Q+A: What Does a Jewish White House Liaison Do Anyway?
The idea of designating a White House staffer to be in charge of relations with the American Jewish community dates back to the Kennedy administration. It is based on the idea that providing a dedicated channel of communication between the administration and the Jewish community could benefit both sides.
From feeling the pulse of the Jewish community on American policies toward Israel to managing invitation lists to the White House Hanukkah reception, the liaison’s office has been the first, and at times the exclusive, address for Jewish leaders.
But breaking with tradition, President Trump has yet to appoint a liaison to the Jewish community and has not indicated his intention to fill the position in the future.
The Forward reached out to 4 former liaisons from Republican and Demo- cratic administrations and all voiced their support for maintaining the position in the Trump White House.
Should President Trump fill the position of liaison to the Jewish community and if so, why?
REAGAN ADMINISTRATION: He should fill it. There are two roles for this position. In an administration that doesn’t have connection with the Jewish community, it becomes an essential point of entry for the community and for the administration to get its views through.In administrations that have a good relationship with the community, there’s a lot of more bureaucratic work of getting views of the community to the administration and hearing responses back. So, even in an administration like Trump’s, where you have Ivanka, Jared, and Sheldon Adelson, you still want to have the regular contacts.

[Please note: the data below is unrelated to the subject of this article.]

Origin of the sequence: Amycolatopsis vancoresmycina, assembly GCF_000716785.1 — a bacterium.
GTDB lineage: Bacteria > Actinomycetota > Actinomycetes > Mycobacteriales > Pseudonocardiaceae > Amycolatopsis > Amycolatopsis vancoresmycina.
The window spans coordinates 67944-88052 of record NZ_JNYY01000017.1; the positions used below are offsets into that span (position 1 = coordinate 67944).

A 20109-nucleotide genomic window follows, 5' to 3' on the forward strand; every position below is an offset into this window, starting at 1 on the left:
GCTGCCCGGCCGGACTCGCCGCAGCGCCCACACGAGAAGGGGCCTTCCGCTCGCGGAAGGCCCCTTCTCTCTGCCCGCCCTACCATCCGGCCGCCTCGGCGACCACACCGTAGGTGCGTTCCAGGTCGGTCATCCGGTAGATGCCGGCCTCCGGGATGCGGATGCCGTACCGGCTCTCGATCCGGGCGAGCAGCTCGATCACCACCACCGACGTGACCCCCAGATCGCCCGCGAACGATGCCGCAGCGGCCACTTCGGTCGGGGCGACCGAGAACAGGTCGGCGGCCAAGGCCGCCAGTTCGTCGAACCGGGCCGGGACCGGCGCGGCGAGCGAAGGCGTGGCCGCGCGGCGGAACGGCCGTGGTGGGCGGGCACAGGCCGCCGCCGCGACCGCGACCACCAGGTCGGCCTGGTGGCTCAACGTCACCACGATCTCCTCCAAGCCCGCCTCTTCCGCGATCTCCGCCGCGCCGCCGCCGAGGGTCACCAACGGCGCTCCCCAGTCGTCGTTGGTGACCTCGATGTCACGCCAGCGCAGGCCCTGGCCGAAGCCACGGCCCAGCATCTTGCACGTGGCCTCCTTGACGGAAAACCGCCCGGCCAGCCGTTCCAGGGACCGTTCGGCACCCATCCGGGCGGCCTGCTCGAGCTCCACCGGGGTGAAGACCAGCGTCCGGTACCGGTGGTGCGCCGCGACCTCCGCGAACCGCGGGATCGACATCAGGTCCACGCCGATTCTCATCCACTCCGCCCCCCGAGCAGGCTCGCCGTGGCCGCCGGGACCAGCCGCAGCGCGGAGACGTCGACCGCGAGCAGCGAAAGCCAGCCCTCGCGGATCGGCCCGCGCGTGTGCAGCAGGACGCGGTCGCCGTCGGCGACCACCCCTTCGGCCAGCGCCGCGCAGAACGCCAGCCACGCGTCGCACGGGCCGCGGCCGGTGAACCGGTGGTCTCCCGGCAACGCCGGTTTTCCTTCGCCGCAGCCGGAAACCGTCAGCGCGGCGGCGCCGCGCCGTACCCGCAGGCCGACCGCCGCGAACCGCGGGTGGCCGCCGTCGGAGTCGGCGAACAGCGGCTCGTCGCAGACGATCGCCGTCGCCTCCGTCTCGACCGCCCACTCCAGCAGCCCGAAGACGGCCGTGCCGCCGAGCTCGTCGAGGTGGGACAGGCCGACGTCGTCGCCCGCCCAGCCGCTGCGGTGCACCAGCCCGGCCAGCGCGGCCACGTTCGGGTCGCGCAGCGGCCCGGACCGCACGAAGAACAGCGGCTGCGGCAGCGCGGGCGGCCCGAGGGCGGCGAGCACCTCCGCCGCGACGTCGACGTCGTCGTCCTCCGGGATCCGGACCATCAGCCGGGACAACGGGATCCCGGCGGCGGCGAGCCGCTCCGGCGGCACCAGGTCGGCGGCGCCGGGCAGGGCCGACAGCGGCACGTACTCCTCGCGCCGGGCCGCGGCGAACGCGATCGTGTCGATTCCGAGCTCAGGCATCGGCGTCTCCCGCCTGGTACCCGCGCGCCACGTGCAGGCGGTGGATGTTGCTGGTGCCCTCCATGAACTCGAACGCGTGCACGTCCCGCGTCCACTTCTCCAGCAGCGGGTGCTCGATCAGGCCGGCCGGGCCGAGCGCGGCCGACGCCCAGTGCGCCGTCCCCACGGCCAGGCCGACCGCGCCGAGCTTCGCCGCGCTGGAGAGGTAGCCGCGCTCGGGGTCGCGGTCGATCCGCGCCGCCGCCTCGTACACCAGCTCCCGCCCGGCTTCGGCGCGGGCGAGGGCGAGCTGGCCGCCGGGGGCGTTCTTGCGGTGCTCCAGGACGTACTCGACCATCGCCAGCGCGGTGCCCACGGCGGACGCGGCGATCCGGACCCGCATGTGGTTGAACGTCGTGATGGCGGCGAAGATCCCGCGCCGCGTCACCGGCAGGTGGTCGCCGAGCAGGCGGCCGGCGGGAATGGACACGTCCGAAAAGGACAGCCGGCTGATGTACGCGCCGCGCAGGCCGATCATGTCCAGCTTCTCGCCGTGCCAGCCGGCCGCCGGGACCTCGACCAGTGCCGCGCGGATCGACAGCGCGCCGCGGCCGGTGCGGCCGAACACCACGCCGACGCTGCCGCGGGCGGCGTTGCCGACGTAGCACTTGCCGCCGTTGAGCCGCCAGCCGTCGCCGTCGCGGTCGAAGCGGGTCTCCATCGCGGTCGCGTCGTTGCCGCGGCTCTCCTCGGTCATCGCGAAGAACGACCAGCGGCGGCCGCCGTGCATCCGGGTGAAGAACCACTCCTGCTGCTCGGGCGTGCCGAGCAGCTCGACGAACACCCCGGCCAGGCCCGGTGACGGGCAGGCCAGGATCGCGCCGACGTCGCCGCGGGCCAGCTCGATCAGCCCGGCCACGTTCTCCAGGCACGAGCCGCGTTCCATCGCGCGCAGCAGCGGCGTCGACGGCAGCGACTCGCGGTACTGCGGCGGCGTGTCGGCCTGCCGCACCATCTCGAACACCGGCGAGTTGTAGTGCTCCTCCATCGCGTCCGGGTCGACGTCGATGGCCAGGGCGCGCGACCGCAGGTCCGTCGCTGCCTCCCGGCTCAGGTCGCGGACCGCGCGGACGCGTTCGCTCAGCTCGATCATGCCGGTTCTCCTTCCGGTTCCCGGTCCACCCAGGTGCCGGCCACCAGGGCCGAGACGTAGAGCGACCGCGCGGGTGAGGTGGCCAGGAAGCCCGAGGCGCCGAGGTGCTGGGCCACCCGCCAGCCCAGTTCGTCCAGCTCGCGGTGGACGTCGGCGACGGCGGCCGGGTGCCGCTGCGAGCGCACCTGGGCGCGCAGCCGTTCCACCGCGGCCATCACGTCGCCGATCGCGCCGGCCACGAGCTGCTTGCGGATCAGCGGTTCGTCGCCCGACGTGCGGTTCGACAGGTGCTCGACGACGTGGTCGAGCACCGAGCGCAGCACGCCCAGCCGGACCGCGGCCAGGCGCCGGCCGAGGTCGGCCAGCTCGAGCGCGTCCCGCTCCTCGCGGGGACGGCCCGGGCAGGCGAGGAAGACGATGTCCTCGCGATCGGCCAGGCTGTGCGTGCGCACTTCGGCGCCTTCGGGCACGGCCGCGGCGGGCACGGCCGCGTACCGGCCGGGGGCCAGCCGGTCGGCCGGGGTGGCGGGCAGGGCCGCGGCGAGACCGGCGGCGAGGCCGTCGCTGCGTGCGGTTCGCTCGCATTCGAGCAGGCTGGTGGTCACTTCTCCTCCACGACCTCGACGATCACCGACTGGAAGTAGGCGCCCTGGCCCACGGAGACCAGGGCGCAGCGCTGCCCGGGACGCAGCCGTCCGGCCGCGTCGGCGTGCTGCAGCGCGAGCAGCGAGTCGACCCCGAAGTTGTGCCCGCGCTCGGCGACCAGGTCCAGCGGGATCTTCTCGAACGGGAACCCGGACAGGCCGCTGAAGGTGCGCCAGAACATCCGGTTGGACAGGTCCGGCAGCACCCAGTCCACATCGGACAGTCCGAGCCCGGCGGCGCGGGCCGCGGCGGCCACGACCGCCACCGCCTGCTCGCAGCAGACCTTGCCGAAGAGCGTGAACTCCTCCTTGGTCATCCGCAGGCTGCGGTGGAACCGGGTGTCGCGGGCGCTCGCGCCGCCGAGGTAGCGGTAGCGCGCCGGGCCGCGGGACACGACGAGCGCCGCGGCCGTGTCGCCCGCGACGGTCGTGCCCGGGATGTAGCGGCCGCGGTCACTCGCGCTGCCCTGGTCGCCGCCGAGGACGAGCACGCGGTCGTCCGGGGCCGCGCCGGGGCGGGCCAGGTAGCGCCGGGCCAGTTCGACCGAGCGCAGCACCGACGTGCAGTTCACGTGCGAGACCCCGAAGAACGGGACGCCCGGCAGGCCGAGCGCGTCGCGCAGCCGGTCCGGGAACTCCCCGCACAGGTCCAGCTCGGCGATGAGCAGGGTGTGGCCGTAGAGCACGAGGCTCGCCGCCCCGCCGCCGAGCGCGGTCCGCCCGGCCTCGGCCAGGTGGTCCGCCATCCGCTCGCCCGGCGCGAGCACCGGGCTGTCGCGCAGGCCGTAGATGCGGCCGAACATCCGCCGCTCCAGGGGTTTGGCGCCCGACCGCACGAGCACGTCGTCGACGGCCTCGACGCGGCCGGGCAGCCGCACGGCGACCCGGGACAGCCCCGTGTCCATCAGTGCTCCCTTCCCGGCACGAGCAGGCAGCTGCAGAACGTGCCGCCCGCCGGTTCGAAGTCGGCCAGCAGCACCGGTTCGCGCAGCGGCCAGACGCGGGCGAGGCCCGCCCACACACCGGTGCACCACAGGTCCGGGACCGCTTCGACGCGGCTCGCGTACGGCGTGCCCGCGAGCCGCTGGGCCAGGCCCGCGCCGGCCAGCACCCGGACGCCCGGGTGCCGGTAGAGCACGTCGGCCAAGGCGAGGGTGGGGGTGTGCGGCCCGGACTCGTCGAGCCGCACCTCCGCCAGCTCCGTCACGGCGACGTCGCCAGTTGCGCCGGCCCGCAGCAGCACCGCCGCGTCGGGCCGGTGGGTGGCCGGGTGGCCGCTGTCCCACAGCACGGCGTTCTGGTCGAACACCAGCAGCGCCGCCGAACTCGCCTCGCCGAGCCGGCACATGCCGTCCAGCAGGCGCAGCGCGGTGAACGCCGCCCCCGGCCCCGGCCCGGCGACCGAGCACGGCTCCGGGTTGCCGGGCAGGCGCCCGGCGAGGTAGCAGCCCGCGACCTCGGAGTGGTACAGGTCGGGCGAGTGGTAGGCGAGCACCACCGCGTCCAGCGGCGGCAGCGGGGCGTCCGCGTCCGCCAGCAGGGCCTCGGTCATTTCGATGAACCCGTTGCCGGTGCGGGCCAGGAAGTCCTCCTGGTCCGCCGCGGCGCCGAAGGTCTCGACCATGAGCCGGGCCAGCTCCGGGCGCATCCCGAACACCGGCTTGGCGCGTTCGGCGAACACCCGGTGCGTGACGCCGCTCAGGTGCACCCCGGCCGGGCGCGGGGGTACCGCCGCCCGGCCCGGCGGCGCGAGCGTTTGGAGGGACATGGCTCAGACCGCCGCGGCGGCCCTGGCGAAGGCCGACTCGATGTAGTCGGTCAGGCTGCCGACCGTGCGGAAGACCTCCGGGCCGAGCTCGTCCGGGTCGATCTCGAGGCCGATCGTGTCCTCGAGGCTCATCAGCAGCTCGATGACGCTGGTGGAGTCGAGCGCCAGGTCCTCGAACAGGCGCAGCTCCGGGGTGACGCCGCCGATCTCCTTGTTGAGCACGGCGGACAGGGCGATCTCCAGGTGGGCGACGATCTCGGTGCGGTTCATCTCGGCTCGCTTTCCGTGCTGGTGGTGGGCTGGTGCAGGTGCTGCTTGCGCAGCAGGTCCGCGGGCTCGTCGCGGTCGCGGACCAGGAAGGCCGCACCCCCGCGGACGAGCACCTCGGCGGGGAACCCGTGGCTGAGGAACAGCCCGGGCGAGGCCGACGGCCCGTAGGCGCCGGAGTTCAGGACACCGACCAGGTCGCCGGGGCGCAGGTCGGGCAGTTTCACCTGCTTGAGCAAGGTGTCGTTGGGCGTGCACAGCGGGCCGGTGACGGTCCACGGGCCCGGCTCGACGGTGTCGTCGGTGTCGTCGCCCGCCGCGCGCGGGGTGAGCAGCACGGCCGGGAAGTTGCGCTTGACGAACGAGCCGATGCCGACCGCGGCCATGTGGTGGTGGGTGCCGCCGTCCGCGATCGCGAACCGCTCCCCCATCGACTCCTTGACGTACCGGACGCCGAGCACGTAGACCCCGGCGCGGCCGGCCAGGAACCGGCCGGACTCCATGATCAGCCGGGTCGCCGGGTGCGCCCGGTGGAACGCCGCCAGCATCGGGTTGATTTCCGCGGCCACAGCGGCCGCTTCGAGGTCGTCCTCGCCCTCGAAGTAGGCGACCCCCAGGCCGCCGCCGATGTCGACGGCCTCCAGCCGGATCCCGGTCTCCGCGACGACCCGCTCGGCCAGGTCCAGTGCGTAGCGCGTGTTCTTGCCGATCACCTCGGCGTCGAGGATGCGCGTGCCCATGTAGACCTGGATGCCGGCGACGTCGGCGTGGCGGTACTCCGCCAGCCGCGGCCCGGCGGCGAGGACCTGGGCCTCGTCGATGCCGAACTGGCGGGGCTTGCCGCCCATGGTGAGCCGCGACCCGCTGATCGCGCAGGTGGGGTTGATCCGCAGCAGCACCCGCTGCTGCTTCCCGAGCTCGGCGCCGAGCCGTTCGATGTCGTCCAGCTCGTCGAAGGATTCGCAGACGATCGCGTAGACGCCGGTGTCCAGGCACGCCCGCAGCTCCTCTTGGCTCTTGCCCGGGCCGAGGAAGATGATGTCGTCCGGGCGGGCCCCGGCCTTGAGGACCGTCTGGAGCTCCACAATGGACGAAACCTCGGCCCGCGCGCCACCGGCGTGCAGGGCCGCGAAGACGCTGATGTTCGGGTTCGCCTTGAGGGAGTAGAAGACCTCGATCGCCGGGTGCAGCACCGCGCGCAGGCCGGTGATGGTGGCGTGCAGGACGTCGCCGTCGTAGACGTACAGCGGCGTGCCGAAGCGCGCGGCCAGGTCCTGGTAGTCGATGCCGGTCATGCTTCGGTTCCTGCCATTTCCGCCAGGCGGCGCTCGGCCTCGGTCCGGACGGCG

CLINTON ADMINISTRATION: Of course he should. It’s critical that we have our voices heard.
Just remember that 70 years ago, rabbis came to [Franklin] Roosevelt and were turned down. The office of the liaison serves a real vital function—to have an address in the White House, an email, a phone number to call and express your concerns. If there isn’t a point person at the White House, it’s hard for any administration to communicate its agenda and to receive feedback on what’s important to the community. TEVI TROY
GEORGE W. BUSH ADMINISTRATION: The binary question of Jewish liaison or not is less relevant than whether the president has Jewish advisers who can provide the community’s perspective, and can also represent for the president within the community. Recent presidents have typically had this, but it was not always so. Mike Doran’s “Ike’s Gamble” quotes former President Dwight Eisenhower telling Max Fisher in 1965, “Max, if I’d had a Jewish adviser working for me, I doubt I would’ve handled the situation the same way. I would not have forced the Israelis back [from Suez in 1956].” JARROD BERNSTEIN
OBAMA ADMINISTRATION: Early in my tenure someone asked me “how does the Jewish community feel about x issue?” I looked back at them and answered, “which one are you talking about?” While we are one people and one community in many respects, we have a diverse set of issues that matter to us when broken down by region or stream of Judaism. An individual who can help understand the nuanced way that these different communities approach everything from Israel policy to the charitable tax deduction is extremely helpful.